The evidence for the ill effects of smoking keeps getting stronger and scarier. If one were to construct a balance sheet of tobacco’s pros and cons it would look much worse than the one Bernie Madoff was hiding from his investors and the SEC.
Making the Risk of Smoking Personal
I was recently talking with one of my IT consultants and we started discussing tobacco use since he thought his smoking might have been one reason he’d been denied health insurance. What he – and many people – don’t realize is that the major health risk from smoking is not lung cancer, but how damaging it is to the heart and blood vessels, i.e., your cardiovascular system:
- On Monday USA Today reported on a study showing that smoking cigarettes doubles a person’s risk of stroke.
- Studies have shown that second-hand smoke increases the risk of heart attacks – which is why many states and even the country of Ireland have prohibited smoking in bars and restaurants.
- When Ireland banned smoking in pubs the rate of hospital admissions for heart attacks dropped by more than 10% in the following year.
Additional evidence about the risks of smoking is pervasive – sort of like finding a piece of hay in a bale of hay – including a report from the US Surgeon General indicating that smoking ONE CIGARETTE can increase the risk of heart disease as well as cancer. In scientific terminology this means that there is no lower limit or threshold below which tobacco causes no harm.
Similarly, the concept that tobacco in forms other than cigarettes aren’t so bad is, well BS: cigars and “chewing tobacco” are bad for you too – just in different ways depending on how they are used and how often. And the propaganda that hookahs (smoking flavored tobacco through a water pipe) are safe is hooey – smoking a hookah for an hour can be like smoking ONE HUNDRED (100) cigarettes.
So after going through these facts to help my IT consultant put smoking cigarettes into perspective, (i.e., tobacco damages your heart and blood vessels etc.) – and adding a few points about how smoking increases a person’s risk for dementia, Alzheimer’s, other cancers besides lung cancer, and sexual dysfunction – I prioritizing the bad things he could possibly be doing to himself:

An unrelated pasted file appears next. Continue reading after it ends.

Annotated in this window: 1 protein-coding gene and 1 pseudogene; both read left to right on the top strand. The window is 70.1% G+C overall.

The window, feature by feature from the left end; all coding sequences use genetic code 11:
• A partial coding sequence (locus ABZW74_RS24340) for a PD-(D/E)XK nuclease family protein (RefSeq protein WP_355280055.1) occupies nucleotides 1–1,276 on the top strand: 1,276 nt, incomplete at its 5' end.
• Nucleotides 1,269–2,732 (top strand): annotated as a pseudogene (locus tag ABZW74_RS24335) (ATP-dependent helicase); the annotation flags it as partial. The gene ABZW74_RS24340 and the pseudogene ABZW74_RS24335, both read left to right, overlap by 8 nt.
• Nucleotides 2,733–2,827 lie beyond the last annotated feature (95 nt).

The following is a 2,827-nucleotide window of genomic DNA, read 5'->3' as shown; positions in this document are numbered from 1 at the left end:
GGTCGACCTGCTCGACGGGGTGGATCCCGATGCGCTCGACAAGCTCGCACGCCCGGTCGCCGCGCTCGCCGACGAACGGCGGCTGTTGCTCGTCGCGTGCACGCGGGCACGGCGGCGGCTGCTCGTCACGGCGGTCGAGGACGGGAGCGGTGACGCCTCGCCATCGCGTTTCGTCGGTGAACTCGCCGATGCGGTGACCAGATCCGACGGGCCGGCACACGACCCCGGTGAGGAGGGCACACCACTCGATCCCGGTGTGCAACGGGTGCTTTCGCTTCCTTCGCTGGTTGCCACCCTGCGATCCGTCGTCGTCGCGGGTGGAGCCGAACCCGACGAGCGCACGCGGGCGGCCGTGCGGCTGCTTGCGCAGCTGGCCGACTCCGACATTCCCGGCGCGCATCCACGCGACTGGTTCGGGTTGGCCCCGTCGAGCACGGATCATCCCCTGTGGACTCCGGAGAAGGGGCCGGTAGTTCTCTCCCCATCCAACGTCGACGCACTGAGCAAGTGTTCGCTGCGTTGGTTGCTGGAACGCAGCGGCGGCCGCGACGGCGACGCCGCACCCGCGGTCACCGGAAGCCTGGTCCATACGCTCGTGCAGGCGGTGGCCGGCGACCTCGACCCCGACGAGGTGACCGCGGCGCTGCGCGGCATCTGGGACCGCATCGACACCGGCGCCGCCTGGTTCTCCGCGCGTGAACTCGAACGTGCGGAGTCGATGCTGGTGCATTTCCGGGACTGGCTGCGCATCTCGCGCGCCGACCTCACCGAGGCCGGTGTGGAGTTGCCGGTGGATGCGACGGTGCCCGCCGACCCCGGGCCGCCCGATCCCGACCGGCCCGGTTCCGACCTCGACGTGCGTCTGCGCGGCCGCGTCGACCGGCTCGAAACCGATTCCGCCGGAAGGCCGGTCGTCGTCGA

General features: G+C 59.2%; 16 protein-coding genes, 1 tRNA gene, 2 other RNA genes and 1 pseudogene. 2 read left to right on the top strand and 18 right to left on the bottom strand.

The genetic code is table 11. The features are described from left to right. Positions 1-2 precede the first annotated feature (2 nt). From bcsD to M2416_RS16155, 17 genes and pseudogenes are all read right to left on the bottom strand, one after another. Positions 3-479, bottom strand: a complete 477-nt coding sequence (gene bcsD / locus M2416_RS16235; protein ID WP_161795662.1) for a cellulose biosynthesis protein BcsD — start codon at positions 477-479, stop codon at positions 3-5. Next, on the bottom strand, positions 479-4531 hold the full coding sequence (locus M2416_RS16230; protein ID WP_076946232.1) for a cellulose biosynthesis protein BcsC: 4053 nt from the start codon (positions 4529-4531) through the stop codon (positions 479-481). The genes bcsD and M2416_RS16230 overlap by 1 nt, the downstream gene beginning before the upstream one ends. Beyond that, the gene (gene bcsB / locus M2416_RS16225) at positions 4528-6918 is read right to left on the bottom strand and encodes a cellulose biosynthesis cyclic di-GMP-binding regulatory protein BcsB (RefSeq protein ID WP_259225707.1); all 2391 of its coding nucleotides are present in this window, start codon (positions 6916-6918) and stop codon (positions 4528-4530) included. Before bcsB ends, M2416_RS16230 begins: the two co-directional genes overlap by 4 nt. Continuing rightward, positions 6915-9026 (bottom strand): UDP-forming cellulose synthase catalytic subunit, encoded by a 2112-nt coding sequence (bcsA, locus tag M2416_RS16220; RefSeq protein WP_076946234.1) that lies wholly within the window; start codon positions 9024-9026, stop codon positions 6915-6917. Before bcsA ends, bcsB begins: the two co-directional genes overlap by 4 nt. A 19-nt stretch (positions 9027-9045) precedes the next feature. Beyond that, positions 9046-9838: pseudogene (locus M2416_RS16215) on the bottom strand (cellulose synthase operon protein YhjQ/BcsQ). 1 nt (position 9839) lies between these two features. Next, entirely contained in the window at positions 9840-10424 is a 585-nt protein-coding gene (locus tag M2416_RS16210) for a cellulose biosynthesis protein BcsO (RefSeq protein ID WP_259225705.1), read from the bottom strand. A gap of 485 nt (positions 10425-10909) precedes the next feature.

- Crystal Meth – which rewires your brain in very bad ways that are hard or impossible to reverse
- Having unprotected sex with multiple IV drug abusers
- Smoking cigarettes…. or using any form of tobacco
The Positive Attributes of Tobacco
The positive side of tobacco’s “balance sheet” is pretty slim:
- Income for tobacco farmers
- Income for companies that make and sell cigarettes and other tobacco products
- There are a few rare conditions where nicotine may help prevent flare-ups
- It’s “cool” and it makes people appear older. (Smoking actually does make people look older by causing skin changes on the hands and face, including wrinkles that can make a 35-year-old smoker look 45 or 50.)
So adding this all up into a Bernie Madoff-type balance sheet it seems that smoking cigarettes is like:
- Driving without a seat belt – and twenty bowling balls and big pieces of broken glass in your passenger seat
- Sleeping with a loaded gun in the waistband of your pajamas
- Scuba diving or flying an airplane without lessons
- Riding a motorcycle while juggling
Like smoking, there will be people who might be able to do these things for years without ever developing a “problem.” But I suspect that most smokers don’t understand the real risks they are taking, and certainly wouldn’t take similar risks for themselves or their children by doing other things like replacing their smoke detectors with oil lamps.
And lastly, I believe healthcare professionals are not doing enough to help people stop smoking. Kicking the nicotine addiction isn’t easy, but there are ways to help: counseling, support groups, prescription and OTC medications, and even financial incentives from health insurers and employer including higher (or lower) insurance premiums. As an additional incentive, some companies are not hiring people who smoke – although some states have passed laws protecting smokers’ off-duty “rights” to such self-injurious conduct. So unless you’re living in an alternative universe where the job market is “smoking,” putting yourself at a disadvantage for getting a job (or a better job) because you smoke doesn’t seem like a very good career move. It might be better to have committed felony financial fraud since at least that demonstrates some math skills and not just the ability to suck in poisons.